Solo Camping – with a twist!

The inspiration from this trip came from a rough winter of not a lot of photography, and a burgeoning interest in challenging myself with night photography. I’ve shot the city firewoIMG_1648rks display many times in the 10 years since I got my first digital camera, and wanted a new angle to shoot from.

I had originally hoped to take the family and stay for a couple of nights (taking a half day on the Friday), but none of our friends wanted to join us, and Mark wound up not getting back from Sydney till midnight Friday, so just the one night and just me worked better in the end.

This trip was 99% about the photography. My hope was for a clearish and reasonably still night, to get sunset, fireworks, perhaps Milky Way (if I was lucky and very pedantic with my settings, as it would be setting over the CBD as the full moon rose behind me, immediately after the fireworks). Then maybe some star trails or moon-lit long exposure shots of the old quarantine buildings before sunrise. IMG_1681
Instead, I was stuck inside or in my tent a lot, as the wind was massive (strongest gusts in the range of 120km/hr overnight), and there was a lot of cloud. But I got to shoot the fireworks, which was a challenge in itself at that distance, and planned some future astro-photography options.

The camp site on the island has very little shelter from any wind direction. Given it was a northerly, I parked my very low profile tent adjacent to a small wall to provide some shelter, which stopped the wind getting in underneath. In a southerly, the sheds in the camp ground provide better shelter, but only for one or two tents. The kitchen is small, with only one standard oven top to cook on, no fridge, and no shelves for unpacking food to. But, all your pots, pans, plates etc are provided, so that’s a bonus.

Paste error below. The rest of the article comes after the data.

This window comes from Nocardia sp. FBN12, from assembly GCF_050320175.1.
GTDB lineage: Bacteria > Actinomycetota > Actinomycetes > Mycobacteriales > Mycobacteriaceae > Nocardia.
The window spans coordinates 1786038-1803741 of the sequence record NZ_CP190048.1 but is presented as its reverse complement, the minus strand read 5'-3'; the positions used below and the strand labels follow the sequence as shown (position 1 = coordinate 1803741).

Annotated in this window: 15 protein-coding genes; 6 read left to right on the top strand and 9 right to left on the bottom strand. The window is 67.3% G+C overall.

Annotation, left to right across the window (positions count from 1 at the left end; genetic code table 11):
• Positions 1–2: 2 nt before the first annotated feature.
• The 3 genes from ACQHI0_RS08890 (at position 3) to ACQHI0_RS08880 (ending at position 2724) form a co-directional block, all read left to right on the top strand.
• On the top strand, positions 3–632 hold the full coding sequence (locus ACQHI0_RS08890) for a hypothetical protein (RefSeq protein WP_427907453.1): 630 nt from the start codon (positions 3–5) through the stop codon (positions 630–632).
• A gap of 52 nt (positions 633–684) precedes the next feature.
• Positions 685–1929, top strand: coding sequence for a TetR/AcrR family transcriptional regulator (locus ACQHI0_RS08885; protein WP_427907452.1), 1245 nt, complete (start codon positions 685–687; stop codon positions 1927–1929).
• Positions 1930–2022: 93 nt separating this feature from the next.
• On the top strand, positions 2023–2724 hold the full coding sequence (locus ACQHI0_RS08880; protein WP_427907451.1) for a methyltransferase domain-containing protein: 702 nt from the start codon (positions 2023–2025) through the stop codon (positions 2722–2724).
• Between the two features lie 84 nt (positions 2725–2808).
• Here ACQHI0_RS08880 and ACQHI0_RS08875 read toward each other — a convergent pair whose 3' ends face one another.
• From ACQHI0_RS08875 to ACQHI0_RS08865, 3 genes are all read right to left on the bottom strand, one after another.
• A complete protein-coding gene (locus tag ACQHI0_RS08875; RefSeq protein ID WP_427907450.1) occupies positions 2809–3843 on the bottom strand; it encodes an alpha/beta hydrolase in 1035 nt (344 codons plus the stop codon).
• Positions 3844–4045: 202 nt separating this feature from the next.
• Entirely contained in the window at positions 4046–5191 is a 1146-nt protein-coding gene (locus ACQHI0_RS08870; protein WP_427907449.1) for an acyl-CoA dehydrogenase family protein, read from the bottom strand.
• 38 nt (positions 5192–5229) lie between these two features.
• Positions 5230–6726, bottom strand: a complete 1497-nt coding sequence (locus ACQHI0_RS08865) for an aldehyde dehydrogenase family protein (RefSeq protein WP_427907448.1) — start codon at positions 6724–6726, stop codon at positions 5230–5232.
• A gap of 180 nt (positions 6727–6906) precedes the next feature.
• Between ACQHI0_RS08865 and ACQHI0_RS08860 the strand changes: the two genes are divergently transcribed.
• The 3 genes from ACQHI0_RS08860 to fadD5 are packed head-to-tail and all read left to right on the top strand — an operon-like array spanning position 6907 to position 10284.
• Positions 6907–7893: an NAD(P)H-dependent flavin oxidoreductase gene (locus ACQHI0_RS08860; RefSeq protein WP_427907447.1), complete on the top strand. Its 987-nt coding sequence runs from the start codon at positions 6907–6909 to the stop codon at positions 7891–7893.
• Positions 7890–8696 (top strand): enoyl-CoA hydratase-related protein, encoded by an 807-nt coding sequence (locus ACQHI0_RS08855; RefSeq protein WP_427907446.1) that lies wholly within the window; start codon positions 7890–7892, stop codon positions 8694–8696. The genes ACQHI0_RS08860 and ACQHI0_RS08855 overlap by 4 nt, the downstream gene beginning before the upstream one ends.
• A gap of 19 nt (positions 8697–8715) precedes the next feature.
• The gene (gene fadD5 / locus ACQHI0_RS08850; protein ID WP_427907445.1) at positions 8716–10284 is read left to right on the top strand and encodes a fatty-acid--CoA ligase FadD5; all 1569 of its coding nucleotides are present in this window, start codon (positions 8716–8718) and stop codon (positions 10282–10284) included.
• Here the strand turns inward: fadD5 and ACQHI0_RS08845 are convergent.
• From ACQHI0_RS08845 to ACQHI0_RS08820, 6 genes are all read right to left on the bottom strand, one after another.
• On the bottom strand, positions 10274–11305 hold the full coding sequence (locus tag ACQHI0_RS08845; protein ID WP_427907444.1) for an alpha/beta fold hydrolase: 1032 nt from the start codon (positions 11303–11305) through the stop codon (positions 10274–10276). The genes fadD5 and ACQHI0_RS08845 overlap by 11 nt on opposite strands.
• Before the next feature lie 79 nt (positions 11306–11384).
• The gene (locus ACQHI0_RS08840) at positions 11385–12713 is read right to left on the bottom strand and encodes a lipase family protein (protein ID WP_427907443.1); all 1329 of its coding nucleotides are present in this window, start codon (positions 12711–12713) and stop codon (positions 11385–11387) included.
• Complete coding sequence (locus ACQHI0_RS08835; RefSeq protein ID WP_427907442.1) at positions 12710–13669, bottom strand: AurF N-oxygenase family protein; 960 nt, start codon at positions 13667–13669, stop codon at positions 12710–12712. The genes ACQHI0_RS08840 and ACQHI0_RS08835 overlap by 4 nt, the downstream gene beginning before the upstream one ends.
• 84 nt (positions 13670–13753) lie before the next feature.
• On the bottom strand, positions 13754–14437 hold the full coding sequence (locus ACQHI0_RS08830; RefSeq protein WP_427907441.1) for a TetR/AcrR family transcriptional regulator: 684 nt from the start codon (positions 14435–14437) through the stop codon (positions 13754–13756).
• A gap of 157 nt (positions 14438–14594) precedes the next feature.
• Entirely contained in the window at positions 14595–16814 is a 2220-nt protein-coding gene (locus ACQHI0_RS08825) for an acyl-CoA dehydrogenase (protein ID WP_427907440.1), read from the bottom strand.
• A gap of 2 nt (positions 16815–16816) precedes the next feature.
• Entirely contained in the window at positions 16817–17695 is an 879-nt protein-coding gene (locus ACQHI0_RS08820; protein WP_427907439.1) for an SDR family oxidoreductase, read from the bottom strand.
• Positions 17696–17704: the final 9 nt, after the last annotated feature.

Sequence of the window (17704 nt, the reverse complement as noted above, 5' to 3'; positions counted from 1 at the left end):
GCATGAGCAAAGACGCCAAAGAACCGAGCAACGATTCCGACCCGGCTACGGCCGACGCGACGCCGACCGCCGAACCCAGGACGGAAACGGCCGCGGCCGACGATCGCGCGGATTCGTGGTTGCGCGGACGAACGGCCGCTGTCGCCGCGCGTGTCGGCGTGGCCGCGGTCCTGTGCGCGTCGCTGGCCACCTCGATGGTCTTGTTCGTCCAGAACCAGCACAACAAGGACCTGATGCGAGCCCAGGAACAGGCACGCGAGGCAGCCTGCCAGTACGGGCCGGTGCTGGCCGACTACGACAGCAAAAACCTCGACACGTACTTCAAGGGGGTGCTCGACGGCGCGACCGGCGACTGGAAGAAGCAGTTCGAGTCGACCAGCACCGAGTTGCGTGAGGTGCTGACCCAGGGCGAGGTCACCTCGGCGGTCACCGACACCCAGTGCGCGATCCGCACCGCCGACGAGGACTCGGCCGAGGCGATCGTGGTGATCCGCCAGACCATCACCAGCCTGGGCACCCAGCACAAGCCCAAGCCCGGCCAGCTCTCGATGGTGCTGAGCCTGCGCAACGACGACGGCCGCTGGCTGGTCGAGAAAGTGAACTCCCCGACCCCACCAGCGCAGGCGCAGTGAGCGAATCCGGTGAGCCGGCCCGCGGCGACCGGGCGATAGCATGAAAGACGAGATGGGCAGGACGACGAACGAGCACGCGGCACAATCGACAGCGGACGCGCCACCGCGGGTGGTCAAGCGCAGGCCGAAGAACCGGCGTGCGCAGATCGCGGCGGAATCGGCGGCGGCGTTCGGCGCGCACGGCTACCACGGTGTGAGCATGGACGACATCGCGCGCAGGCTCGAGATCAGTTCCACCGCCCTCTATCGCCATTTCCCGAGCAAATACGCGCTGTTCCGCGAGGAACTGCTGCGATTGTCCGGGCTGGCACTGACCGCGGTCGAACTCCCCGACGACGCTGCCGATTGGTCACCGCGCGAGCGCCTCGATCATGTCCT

The best thing about this trip was finally seeing little blue penguins. I went wandering after the fireworks with a group of people who were staying at the houses on the island, and we came across 5 of them. Amazing.

The hardest part of the trip was the lack of sleep from the wind. I hit the wall about 2pm Sunday and just could not do anything for the rest of the afternoon. Come Wednesday morning after I got home, I still hadn’t unpacked – good thing my food rubbish was taken home by the group who were camping alongside me!

After this trip, we’ll be retiring our very old (probably 12 years?) Kathmandu North Star

2017-11-04 21.35.11
Accidentally took a photo with flash – new cellphone, didn’t even realise it DID have flash – my old one didn’t!

tent. I picked it up as a second as part of my leaving shop when working at Kathmandu in late 2007. The seam seal tape has completely disintegrated, and I doubt the outer is actually waterproof any more. It’s been through a few good adventures with us over the years.

To get to and from Somes Island, I travelled by East by West Ferry. It’s the only way you can get there unless you are kayaking or own your own boat. And it has advantages over taking your own boat, in that you don’t need to then berth away from the island and kayak / swim back.

All up, I spent about $60 – one nights campsite fee, return pass on the East by West, and dinner supplies at the supermarket. Well worth it!


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